Move over Stieg Larsson, the hottest new Swede on the bookshop block is Jonas Jonasson, the author of one of the biggest word-of-mouth hits of last year, The Hundred-Year-Old Man Who Climbed Out the Window and Disappeared. After sales topping one million copies in Sweden, THYOM was snapped up by publishers across the world—it has now been translated into more than 30 languages—and in the UK it was Hesperus Press that had the lucky foresight to acquire it. Lucky because the success of THYOM, which has sold close to £1.5m through the tills since its publication in July, helped Hesperus see a 900% rise in sales in 2012.
Originally picked up by canny former m.d. Karl Sabbagh, the success of THYOM has exceeded the wildest expectations of the four-strong team at Hesperus. Nikki Griffiths, head of sales, marketing and publicity [pictured], says: “We’ve been delighted by the success of it. We had confidence in it because of international success, but it has surpassed all of our expectations. A lot of its success was down to word of mouth, but we were really pursuing bookshops with it and we sent out a shedload of reading copies and pressed it into the hands of everyone we could.
“A key part of the success was it being supported by Waterstones but we have had huge support from independents which is really great. It’s a bit of a booksellers’ favourite and it all just shows that hand-selling still has a huge impact, which is nice to know.”
Reinventing a classic
Founded in 2002 by Alessandro Gallenzi and Elisabetta Minervini (who went on to launch Alma Books in 2005), Hesperus started life as a classics publisher, bringing titles back into print and breathing new life into neglected books for a new audience.
Yet the success of THYOM lends some financial clout to its new direction—an increasing move into the commercial fiction and non-fiction space. Griffiths explains: “Alongside that, we’ve been introducing more contemporary books to our list as well, and the success of last year does mean we can look to expand a little this year. We are planning on launching two new imprints, Hesperus Nova and Hesperus Minor.”
Under Hesperus Nova, which will concentrate on contemporary fiction and non-fiction, Griffiths will publish three new titles: Pekka Hiltunen’s Cold Courage, a Finnish psychological thriller; Peter Stjernström’s The Best Book in the World, a Swedish quirky comedy similar in style to THYOM; and The Merman by Carl-Johan Vallgren, which Griffiths describes as “an interesting blend of reality and magical realism, about a dysfunctional family set in a small town in Sweden".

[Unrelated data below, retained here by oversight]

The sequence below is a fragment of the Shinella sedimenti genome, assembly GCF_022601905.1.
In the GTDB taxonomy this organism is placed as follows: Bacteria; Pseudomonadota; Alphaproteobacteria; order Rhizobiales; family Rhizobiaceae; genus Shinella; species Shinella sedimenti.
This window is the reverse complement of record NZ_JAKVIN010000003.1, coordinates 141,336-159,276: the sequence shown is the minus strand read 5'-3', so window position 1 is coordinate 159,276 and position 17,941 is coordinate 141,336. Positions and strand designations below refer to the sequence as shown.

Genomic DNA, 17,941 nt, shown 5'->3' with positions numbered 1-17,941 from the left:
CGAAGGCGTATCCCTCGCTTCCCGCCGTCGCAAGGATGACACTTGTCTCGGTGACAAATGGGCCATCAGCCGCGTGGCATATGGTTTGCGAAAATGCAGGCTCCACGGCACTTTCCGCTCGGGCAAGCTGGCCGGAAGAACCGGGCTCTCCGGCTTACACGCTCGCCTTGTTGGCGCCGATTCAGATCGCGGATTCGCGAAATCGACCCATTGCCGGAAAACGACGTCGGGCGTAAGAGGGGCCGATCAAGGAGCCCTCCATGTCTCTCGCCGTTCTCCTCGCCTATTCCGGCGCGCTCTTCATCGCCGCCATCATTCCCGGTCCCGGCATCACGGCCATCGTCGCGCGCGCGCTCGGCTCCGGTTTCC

Hesperus Minor will be Hesperus’ first real foray into children’s publishing. In January it published four books by L Frank Baum, the author of the Wizard of Oz, to tie in with the Hollywood movie “Oz the Great and Powerful”. “He wrote 14 Oz books and we selected four of them and published them in a nice new set, which has done very well. We thought that was interesting, and so we want to concentrate more on a few other neglected children’s books; crossover books that adults will remember from their childhood and want to introduce to their children. That’s what we like to do, pick books that not everyone would publish and introduce them to a modern audience.”
Griffiths will publish three titles this year under Hesperus Minor—The Story of the Treasure Seekers by E Nesbit; The Coral Islands by J M Valentine; and George MacDonald’s The Princess and the Goblin, “a great classic fantasy book written way before Tolkien and C S Lewis”, Griffiths says.
A big part of Hesperus’ work is translating and publishing writers from Europe and further afield and Griffiths says: “We’ve got a lot of Scandinavian stuff coming up, but what we are publishing is not necessarily what you would associate with Scandinavia. It’s not all dark crime/noir books, there is lots of variation coming, it is interesting. There are so many wonderful books out there that are successful internationally that we just don’t know about in the UK, and that’s something we love to do, to find those books and bring them to UK readers.”